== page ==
The President has decided that one of his sales pitches this year will involve encouraging more people to go to college, and as part of that, he’s calling for a close examination of college affordability. As the Chronicle of Higher Ed reports:
[The President] warned that colleges themselves need to do more to cut costs and not assume they can “just jack up tuition every single year.” Government “can’t just keep on subsidizing skyrocketing tuition,” said Mr. Obama.
“We should push colleges to do better,” said Mr. Obama, as he briefly touched on forthcoming proposals to overhaul the way billions of dollars in federal aid to colleges and students is awarded. “We should hold them accountable if they don’t.”
But surprisingly, given the fondness of many in academia for federal-level solutions, segments of the higher-ed community seem less than enthused:
While many higher-education leaders said they were grateful for the president’s attention, they were wary of many specifics: The American Council on Education’s Molly Corbett Broad raised concern that proposed changes to the aid formula it would “move decision-making in higher education from college campuses to Washington, D.C.”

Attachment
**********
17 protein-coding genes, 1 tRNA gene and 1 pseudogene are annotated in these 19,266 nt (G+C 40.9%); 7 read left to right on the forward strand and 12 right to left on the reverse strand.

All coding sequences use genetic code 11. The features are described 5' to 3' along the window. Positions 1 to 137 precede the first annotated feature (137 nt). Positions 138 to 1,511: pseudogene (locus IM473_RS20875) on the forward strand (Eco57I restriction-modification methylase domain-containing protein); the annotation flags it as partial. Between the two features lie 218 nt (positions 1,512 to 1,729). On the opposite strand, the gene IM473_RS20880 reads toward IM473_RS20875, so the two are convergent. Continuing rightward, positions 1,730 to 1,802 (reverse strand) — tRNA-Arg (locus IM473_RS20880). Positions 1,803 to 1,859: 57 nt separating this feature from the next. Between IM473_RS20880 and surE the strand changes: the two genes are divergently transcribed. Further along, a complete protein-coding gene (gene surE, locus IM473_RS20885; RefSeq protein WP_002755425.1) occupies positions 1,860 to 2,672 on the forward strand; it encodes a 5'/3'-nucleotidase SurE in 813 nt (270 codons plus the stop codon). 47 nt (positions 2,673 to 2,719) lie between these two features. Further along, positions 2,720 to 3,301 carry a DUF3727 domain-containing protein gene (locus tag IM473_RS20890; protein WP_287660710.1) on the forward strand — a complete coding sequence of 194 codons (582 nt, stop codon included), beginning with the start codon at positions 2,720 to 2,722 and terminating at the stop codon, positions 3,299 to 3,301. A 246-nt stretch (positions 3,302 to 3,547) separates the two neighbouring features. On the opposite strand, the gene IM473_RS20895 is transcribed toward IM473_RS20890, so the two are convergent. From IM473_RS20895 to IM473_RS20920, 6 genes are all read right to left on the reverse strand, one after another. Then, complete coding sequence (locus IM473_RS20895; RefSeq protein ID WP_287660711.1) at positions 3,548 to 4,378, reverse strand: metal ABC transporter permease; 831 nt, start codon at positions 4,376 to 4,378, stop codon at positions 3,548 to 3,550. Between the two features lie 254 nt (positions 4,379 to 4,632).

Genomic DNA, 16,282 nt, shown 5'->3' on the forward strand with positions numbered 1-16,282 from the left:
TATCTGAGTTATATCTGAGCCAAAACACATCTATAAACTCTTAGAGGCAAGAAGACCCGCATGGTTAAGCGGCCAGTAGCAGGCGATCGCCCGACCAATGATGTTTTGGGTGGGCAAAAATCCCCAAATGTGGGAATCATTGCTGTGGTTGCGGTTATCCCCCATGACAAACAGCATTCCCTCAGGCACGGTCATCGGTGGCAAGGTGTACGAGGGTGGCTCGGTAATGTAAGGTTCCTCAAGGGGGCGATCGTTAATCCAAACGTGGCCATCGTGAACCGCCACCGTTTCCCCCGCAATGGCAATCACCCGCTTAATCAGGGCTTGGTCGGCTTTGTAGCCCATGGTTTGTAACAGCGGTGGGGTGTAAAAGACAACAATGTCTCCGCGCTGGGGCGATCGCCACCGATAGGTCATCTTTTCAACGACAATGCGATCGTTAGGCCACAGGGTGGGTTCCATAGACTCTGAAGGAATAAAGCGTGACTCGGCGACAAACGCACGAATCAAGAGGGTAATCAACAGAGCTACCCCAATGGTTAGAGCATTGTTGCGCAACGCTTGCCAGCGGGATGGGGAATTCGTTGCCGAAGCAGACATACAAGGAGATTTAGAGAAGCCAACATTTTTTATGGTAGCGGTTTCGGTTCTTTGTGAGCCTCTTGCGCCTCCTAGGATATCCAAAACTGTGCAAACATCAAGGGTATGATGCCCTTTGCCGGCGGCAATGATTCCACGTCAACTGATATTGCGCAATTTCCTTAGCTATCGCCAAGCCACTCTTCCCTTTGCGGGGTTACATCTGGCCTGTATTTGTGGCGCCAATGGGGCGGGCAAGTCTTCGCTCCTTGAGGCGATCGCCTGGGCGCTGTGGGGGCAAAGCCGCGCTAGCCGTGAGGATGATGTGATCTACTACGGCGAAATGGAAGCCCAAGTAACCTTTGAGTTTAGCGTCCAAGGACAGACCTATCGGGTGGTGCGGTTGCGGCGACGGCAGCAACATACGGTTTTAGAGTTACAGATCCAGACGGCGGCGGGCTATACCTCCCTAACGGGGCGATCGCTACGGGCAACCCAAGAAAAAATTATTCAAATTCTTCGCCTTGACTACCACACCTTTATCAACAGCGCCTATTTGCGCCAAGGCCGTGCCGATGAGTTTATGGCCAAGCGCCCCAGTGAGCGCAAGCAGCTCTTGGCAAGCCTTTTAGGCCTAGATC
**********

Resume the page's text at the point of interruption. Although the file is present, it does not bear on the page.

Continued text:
The American Association of Community Colleges said a change to the formula would be welcome but worried about the “extraordinary difficulty” of developing measures of student outcomes in way that was fair to community colleges.
The National Association of Independent Colleges and Universities, the largest private-college group, said the answer to the affordability problem “is not going to come from more federal controls on colleges or states.” The association’s president, David L. Warren, also criticized the idea of “telling families to judge the value of an education by the amountng young graduates earn in the first few years after they graduate,” one of the same arguments raised by the for-profit college industry over a controversial new regulation introduced last year, the gainful-employment rule.
Sterner attacks came from some university presidents, including across the country, including the University of Washington’s Michael K. Young, who invoked Jeremy Bentham’s famous “nonesense on stilts” invective in decrying the ideas as political theater, according to the Associated Press.
So, the feds are wise enough to control other industries (health care, financial institutions, light bulbs), but when it’s time for higher ed’s own ox to be gored, now it’s a cause for concern and nonsense on stilts? I’m pretty sure there’s a term for that in the lit business…
Oh yeah. Poetic justice?